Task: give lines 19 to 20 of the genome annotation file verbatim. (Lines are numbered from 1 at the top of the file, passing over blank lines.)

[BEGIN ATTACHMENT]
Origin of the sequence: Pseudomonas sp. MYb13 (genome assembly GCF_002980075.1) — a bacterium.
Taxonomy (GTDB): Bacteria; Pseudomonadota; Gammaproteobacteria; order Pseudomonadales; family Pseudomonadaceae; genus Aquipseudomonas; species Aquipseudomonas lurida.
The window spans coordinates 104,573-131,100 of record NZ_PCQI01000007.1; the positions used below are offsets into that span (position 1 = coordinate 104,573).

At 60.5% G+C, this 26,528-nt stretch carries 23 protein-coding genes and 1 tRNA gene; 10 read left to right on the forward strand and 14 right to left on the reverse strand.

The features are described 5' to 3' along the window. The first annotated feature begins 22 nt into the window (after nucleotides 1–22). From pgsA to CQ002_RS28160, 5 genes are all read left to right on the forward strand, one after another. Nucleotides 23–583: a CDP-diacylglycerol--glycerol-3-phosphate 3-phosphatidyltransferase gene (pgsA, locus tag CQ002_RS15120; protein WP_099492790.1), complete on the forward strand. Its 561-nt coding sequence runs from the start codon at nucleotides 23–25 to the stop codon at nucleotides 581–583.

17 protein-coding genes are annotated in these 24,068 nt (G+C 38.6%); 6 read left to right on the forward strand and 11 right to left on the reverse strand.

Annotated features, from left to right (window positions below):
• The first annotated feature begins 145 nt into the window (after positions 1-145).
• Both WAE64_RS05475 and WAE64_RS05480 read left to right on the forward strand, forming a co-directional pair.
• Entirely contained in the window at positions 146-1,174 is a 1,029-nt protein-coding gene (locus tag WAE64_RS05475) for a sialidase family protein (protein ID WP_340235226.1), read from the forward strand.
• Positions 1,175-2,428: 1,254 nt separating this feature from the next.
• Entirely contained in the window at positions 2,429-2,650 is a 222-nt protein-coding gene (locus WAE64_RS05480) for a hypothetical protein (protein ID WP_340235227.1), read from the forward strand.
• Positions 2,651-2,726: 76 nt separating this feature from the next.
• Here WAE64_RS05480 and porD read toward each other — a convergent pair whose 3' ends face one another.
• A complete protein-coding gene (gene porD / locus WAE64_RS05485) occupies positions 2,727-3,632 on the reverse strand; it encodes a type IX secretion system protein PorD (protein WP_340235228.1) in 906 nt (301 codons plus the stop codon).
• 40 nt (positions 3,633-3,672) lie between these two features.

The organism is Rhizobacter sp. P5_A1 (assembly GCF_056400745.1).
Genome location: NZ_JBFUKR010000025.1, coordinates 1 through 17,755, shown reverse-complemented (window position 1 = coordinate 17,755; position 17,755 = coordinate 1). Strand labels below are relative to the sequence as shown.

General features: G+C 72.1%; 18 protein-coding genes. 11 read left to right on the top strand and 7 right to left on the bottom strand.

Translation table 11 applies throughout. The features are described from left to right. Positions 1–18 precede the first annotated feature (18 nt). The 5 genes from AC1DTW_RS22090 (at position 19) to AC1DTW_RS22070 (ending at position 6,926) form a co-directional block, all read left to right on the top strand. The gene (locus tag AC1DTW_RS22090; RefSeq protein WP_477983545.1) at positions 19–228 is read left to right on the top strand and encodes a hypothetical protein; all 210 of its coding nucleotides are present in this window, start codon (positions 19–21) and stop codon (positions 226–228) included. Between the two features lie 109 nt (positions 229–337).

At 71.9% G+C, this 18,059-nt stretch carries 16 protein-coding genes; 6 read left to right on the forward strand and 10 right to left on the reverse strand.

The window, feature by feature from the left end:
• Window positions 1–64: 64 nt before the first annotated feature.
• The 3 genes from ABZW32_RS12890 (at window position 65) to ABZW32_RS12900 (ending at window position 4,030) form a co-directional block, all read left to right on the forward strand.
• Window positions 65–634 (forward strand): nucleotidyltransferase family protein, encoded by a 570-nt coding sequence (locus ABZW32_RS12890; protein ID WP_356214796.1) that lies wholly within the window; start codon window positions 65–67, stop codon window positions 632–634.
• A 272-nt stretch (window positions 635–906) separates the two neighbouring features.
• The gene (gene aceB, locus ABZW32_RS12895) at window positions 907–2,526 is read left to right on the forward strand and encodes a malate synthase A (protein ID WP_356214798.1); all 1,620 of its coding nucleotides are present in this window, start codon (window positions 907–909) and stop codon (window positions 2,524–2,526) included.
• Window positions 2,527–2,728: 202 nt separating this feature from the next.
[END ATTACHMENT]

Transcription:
General features: G+C 72.1%; 18 protein-coding genes. 11 read left to right on the top strand and 7 right to left on the bottom strand.

Translation table 11 applies throughout. The features are described from left to right. Positions 1–18 precede the first annotated feature (18 nt). The 5 genes from AC1DTW_RS22090 (at position 19) to AC1DTW_RS22070 (ending at position 6,926) form a co-directional block, all read left to right on the top strand. The gene (locus tag AC1DTW_RS22090; RefSeq protein WP_477983545.1) at positions 19–228 is read left to right on the top strand and encodes a hypothetical protein; all 210 of its coding nucleotides are present in this window, start codon (positions 19–21) and stop codon (positions 226–228) included. Between the two features lie 109 nt (positions 229–337).